However, if you are a sinner like the rest of us and you realize that God is holy and must judge sin, then you must realize that Jesus paid the price for your sin when He died on the cross. He did not go to the cross for His own sin – He had none. Instead, He willingly offered Himself in your place. He substituted Himself for you and took the punishment that both you and I deserve. By His stripes we are healed.

  3. notreallyalice Says:

    Wow, Russ, that’s all news to me. Please tell me more!

  4. notreallyalice Says:

    Coogan, you’re right, and I’d rather not go to church at all, but for now I am going with my husband. I admit it would be nice to have something to do on Sunday mornings, and singing in an awesome choir happens to be one way I like spending my time. So we’ll see.

  5. coogan607 Says:

    Whuf! Russ sounds like my stepdaughter–who’s an actual freaking scientist! I tried to get to the root of hers and her husband’s beliefs, but it was an impenetrable fortress. Her husband, a post-doc genetic researcher (yeah, almost ironic) simply suggested I talk with his wholly self-righteous father (whom he claimed was a “scientist”–while I am not a scientist (just an IT architect)). I may have made a serious faux pas when I told my son-in-law that I thought it wouldn’t be good for either of us, but it appears to have been missed or forgiven.

    I’m pretty sure Jesus was real, but the early Christians twisted his philosophies around for their own purposes. None of that supernatural stuff happened, at all. I’m far more worried how my wife and family members feel (my insensitivity notwithstanding) about me, than some invisible being.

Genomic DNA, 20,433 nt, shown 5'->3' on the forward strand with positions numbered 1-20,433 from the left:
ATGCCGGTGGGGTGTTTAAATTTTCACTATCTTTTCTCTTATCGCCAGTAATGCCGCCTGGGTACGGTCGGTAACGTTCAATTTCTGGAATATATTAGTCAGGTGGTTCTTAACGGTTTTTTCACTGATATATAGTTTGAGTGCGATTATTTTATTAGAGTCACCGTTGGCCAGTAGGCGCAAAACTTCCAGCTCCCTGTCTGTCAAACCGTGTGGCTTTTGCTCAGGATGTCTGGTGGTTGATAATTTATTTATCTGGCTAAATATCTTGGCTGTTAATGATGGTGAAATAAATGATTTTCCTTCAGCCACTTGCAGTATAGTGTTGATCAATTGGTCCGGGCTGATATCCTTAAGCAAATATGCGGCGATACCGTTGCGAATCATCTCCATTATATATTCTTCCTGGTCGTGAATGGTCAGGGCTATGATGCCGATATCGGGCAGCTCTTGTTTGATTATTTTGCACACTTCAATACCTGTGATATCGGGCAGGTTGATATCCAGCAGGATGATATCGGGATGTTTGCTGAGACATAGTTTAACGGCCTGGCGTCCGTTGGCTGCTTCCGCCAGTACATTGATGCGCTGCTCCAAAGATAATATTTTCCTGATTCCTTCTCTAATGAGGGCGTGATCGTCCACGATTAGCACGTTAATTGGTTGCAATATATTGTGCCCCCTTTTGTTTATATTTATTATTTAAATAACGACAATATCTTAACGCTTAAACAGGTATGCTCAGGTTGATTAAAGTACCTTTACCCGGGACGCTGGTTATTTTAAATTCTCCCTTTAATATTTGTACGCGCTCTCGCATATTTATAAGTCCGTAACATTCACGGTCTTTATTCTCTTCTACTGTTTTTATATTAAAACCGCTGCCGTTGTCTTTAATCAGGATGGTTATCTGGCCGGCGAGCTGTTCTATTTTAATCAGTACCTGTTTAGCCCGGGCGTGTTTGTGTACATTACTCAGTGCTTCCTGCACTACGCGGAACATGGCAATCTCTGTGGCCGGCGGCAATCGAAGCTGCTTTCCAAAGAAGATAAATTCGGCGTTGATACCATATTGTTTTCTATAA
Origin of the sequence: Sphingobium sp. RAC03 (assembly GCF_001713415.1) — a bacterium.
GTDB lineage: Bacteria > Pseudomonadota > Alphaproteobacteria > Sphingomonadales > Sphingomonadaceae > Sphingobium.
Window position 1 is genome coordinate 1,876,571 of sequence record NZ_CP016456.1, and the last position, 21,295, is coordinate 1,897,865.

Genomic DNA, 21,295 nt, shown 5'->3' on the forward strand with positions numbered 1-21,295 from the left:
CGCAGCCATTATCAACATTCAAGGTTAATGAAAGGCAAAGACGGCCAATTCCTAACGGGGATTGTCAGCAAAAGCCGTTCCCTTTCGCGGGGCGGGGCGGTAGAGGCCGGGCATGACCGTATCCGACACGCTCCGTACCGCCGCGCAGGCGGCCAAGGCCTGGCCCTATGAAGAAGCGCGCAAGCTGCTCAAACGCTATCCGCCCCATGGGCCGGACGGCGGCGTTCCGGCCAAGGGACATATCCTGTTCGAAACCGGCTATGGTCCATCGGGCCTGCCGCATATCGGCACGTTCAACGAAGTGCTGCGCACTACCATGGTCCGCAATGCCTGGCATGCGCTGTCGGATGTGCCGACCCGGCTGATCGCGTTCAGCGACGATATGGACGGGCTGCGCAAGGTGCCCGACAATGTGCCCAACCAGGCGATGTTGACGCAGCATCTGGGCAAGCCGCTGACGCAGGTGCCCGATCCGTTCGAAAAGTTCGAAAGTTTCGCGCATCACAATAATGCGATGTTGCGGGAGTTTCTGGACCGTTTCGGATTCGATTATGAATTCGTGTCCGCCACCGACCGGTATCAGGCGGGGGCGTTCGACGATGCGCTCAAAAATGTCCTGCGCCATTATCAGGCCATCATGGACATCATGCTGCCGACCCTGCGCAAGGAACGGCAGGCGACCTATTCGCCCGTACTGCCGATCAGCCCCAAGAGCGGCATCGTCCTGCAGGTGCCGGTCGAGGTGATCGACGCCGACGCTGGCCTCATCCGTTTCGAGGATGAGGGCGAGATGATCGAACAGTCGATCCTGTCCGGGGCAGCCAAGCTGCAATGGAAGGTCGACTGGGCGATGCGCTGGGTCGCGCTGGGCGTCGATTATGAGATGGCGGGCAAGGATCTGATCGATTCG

PS: My stepdaughter asked me to listen to Dr. Francis Collins’ audio book “The Language of God: A Scientist Presents Evidence for Belief.” His setup arguments were the same ones we’ve all heard (and all false for various reasons). He fianlly boils down his wonder at the universe to “I can’t imagine this could have been done any other way than by god.” So that’s the sum of his beliefs. I just say “we don’t know how it happened” and leave it at that. I’m OK not knowing; it doesn’t dim my awe one little bit.

  6. notreallyalice Says:

    It really boggles the mind when a scientist is a Christian, doesn’t it? It would require such skill in compartmentalizing that they might want to consider going into espionage.

  7. Russ Says:

    I changed my mind. I think you should continue to go. I also enjoy singing in a group that is praising to God.

    Actually, I think that perhaps you are near the kingdom. You see something at church that you don’t see anywhere else in the world which is why you have continued in it up to this point. You smell the aroma of life but you are afraid to taste it for yourself.

    Oh, taste and see that the LORD is good; Blessed is the man who trusts in Him!

  8. notreallyalice Says:

    Russ… are you being cute, or have you not read my blog? You might want to get to know me a little more before you start making assumptions about what I “see in the church”. I go to church because my husband asks me nicely and I enjoy the opportunity to spend time with him.

    And of course I am near the Kingdom. Jesus said it is within, didn’t he? But now I’m the one being cute.

    And thank you so much for your approval re my churchgoing. However, I have to wonder if you’ve heard of the UU church. The last time I was at a UU, the offering song was John Lennon’s “Imagine” with all lyrics intact.

  9. Russ Says:

    But you don’t smell the life there. It smells just like the rest of the world.

  10. notreallyalice Says:

    What are you talking about? And how do you know what I’m smelling?